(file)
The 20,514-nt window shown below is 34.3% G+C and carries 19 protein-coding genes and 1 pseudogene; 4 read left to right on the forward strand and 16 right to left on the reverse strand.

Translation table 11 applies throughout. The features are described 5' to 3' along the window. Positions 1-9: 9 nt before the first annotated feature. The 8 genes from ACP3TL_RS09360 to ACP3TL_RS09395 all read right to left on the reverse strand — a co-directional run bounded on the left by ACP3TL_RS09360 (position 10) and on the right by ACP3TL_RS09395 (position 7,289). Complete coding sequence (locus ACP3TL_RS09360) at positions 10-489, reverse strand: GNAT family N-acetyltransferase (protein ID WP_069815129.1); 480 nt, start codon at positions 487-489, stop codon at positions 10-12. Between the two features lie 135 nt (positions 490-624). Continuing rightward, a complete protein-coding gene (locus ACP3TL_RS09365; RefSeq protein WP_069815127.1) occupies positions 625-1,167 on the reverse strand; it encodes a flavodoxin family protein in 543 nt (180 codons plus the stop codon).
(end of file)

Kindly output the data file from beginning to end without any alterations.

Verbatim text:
The 20,514-nt window shown below is 34.3% G+C and carries 19 protein-coding genes and 1 pseudogene; 4 read left to right on the forward strand and 16 right to left on the reverse strand.

Translation table 11 applies throughout. The features are described 5' to 3' along the window. Positions 1-9: 9 nt before the first annotated feature. The 8 genes from ACP3TL_RS09360 to ACP3TL_RS09395 all read right to left on the reverse strand — a co-directional run bounded on the left by ACP3TL_RS09360 (position 10) and on the right by ACP3TL_RS09395 (position 7,289). Complete coding sequence (locus ACP3TL_RS09360) at positions 10-489, reverse strand: GNAT family N-acetyltransferase (protein ID WP_069815129.1); 480 nt, start codon at positions 487-489, stop codon at positions 10-12. Between the two features lie 135 nt (positions 490-624). Continuing rightward, a complete protein-coding gene (locus ACP3TL_RS09365; RefSeq protein WP_069815127.1) occupies positions 625-1,167 on the reverse strand; it encodes a flavodoxin family protein in 543 nt (180 codons plus the stop codon).